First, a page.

This past week, the Royal Bank of Scotland credit strategist Bob Janjuah warned of a full-fledged crash in global stock and credit markets. He anticipates a 300 point drop within the next three months. Janjuah has a lot of credibility because his warnings of credit troubles last year came to fruition this year.
The whole setup reminds me a bit of Elaine Garzarelli in 1987. Garzarelli was a relatively unknown quant analyst and money manager at Shearson Lehman in 1987. In the weeks before October 19th, she made brief appear on FNN, the precursor to CNBC, saying there was a high likelihood that the market could crash. That sealed her place in history.
A lot of other warning signs indicate that the Bank of Scotland isn't that crazy in predicting the unpredictable.
First, the past month generated an Hindenburg Omen. The Omen is a measure of internal divergences in the market and is signaled on June 6th. While the Omen doesn't necessarily mean the market will crash, no crash has ever occurred without a signal in the prior 40 days. For instance, an Hindenburg Omen signal occurred on September 19th, 1987 about one month before the market collapsed.
click to enlarge images
The market is suffering extreme internal divergences, similar to the NASDAQ and Dow in 2000. During the final run higher, basically the only stocks going higher were technology and Internet related. Similarly, right now, the only stocks hitting new highs are commodity and agriculture related. The banks and financials in particular are showing an unsustainable downside divergence. The financial stocks have, in fact, already crashed. While the financials typically move in line with the broader market, they have been leading it lower in the past twelve months.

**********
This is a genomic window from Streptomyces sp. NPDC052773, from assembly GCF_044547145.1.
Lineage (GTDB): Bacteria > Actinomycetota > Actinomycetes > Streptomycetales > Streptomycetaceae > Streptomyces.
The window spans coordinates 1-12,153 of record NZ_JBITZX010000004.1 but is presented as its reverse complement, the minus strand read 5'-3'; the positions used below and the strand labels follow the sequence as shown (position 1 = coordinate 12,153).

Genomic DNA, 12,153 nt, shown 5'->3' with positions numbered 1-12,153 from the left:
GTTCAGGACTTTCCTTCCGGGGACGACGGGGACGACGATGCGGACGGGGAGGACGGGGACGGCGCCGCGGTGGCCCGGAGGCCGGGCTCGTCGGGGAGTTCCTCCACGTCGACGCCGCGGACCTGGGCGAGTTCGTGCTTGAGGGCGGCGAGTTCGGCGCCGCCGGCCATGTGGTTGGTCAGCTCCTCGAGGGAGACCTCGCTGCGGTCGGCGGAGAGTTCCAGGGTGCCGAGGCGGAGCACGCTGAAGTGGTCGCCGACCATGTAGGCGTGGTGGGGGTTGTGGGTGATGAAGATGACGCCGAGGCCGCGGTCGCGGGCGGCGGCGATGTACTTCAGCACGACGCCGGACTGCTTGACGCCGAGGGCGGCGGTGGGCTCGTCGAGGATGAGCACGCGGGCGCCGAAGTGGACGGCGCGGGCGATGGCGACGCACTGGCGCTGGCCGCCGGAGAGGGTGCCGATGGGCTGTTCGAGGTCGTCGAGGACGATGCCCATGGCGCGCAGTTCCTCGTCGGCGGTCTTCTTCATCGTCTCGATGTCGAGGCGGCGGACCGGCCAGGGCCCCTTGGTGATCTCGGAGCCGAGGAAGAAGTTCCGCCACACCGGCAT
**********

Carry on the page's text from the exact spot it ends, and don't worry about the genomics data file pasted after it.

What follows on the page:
The market has worked off its oversold conditions from March and January and has built up energy to move lower. The stochastics have just started rolling over, as have the internal breadth indicators. Neither is yet at an oversold extreme. In addition, the Summation Index never made it past the 500 level on the rebound from January and March lows - that indicates the rebound lacked breadth and depth.
Finally, the Fed and politicians always have some hand in causing market panics. In 1987, Greenhorn Central Banker Alan Greenspan caused problems when he indicated that the dollar's decline would come to an end because the fundamentals were improving. Shortly after taking leadership post, Greenspan hiked rates partially to stem the greenback's decline.
Of course, the trade deficit continued to increase and the dollar plunged anew. That caused a crisis of confidence in the market and contributed to the crash in 1987. Combined with reckless comments from Secretary of State James Baker, the market was nudged over a cliff. Similar comments from Ben Bernanke's two weeks ago about raising interest rates to stem the decline in the dollar could cause a similar panic if he follows through with his threats.
So while it's difficult to predict a crash (crashes are by definition 4 standard deviation events and are therefore unpredictable), I think all the elements are in place for one to occur.